On March 3, Connected Development [CODE] through its Follow The Money project organized a stakeholders meeting with representatives from government agencies, private sector, civil society groups and development partners on building an accountable monitoring and financing framework for the clean cookstoves intervention for rural women.

L-R: Loren Treisman, Executive ? Indigo Trust, Oludotun Babayemi, Co-Founder, Follow The Money, Hamzat Lawal, Co-Founder/Team Leader, Follow The Money and Matt O?Reilly, Programme Manager ? Indigo Trust.
L-R: Loren Treisman, Executive ? Indigo Trust, Oludotun Babayemi, Co-Founder, Follow The Money, Hamzat Lawal, Co-Founder/Team Leader, Follow The Money and Matt O?Reilly, Programme Manager ? Indigo Trust.

During the meeting, Oludotun Babayemi, Co-Founder, Follow The Money, noted that ?46 days have passed since the approval of the 9.2 billion Naira meant for the purchase of 750,000 clean cookstoves and 18, 000 Wonderbags, and funds have not yet been released, while stakeholders, totalling about 40 individuals reiterated the fact there was no proper consultation with stakeholders before going ahead with the project?.

It would be recall that on November 26, 2014 the Federal Executive Council approved the sum of NGN 9,287,250,000.00 for the procurement and distribution of clean technologies to rural women.

The stakeholders were deeply concerned by the absence of a proper framework for the procurement and distribution of the clean cookstoves and strategy for engaging key stakeholders in the proper implementation of the clean cookstove scheme.
Furthermore, stakeholders got worried about the proposed beneficiaries of the clean cookstoves whom will be state, and local government ladies wife, bringing to fore, the legitimacy of some government actions around the distribution of clean cookstoves to rural women.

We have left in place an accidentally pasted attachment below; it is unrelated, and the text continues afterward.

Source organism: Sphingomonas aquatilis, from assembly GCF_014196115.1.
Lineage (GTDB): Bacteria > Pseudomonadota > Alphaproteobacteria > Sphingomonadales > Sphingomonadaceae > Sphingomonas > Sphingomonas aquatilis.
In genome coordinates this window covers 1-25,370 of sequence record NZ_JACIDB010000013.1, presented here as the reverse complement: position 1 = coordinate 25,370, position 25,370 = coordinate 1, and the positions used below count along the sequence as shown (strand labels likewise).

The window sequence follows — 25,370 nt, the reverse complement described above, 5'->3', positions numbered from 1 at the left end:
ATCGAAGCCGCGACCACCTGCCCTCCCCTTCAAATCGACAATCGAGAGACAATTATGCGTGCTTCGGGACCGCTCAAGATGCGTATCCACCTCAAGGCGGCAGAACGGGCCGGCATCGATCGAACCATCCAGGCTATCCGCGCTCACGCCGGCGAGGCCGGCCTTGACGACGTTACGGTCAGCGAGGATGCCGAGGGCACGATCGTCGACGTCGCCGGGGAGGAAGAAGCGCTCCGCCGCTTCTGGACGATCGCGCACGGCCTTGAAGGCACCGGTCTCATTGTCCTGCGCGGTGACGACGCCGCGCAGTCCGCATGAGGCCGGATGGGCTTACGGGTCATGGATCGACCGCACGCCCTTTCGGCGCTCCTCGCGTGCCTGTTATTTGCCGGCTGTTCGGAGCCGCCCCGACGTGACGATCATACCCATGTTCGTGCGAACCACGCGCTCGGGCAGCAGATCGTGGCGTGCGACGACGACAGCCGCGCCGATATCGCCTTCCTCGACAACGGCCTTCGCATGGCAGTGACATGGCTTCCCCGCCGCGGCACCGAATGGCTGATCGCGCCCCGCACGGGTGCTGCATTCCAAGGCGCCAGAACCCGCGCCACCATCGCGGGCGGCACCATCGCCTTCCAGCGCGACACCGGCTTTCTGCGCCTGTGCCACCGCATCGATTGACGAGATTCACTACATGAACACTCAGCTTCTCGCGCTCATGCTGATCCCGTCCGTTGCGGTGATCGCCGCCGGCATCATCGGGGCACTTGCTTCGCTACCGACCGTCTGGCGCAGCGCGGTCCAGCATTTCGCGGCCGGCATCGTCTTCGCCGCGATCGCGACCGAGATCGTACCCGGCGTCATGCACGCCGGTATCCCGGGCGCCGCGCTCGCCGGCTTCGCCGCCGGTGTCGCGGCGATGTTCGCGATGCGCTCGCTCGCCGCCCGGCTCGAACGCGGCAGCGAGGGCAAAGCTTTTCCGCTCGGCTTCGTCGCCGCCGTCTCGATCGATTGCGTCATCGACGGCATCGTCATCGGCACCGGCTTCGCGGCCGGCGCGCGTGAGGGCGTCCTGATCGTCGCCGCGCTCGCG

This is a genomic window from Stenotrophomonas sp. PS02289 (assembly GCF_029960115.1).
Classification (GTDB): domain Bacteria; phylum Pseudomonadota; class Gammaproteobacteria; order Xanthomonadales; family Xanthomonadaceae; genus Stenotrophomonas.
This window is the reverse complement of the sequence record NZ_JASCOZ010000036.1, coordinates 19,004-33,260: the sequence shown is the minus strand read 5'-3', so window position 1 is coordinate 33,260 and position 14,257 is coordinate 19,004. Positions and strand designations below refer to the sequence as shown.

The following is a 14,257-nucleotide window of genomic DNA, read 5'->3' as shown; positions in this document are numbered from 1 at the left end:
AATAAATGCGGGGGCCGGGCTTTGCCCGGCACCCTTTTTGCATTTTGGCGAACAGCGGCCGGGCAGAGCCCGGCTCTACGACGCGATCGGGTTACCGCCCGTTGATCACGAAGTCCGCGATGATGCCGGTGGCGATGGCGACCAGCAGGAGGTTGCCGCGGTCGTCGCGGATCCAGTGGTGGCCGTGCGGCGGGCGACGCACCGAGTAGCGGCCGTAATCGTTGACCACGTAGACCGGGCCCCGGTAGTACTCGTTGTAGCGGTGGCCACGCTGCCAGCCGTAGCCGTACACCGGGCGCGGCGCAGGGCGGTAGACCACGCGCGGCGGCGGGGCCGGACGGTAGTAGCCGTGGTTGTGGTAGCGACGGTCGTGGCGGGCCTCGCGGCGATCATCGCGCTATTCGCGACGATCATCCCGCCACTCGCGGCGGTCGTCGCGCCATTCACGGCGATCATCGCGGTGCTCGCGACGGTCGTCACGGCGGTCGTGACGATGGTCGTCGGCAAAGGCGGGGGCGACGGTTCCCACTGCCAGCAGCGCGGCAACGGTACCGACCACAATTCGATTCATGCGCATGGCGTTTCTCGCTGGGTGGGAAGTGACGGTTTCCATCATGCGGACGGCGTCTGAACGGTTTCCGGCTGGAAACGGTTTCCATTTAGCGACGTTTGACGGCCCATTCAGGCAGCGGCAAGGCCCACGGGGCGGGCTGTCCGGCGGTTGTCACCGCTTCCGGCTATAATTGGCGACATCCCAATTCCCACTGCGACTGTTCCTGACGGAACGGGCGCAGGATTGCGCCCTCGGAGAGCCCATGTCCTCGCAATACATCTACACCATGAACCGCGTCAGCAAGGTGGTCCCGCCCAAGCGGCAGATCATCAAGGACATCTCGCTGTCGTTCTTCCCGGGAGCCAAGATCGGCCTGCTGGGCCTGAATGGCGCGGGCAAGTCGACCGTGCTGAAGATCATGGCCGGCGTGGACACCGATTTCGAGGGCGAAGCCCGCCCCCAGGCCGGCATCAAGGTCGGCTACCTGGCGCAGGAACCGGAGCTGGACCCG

Where attempts have been made thus far to differentiate between who clean cookstoves should be given to freely, and those that can afford to buy, the foregoing is serious cause for concern to stakeholders as they raised the question of sustainability and viability in the clean cookstoves market.
The Ministry of Environment action with regards to distribution mechanism will have a negative impact on organizations that have been championing the emergence and market of clean cookstoves in the country.
?Connected Development [CODE] is mainly concerned about when the clean cookstoves will be distributed and whom it will be distributed to, as giving it freely to state and local government wives nominees will disregard the notion that the clean cookstoves are been distributed to the real energy poor women?, said Babayemi.
Against this background, the stakeholders calls on the Ministry of Environment, whose representative was absent at the meeting, to consult a wider stakeholder for the implementation of the National Clean Cookstove Scheme and institutionalise a publicly known mechanism for dissemination of the cook stoves, while making transparent the identities of beneficiaries of the stoves.

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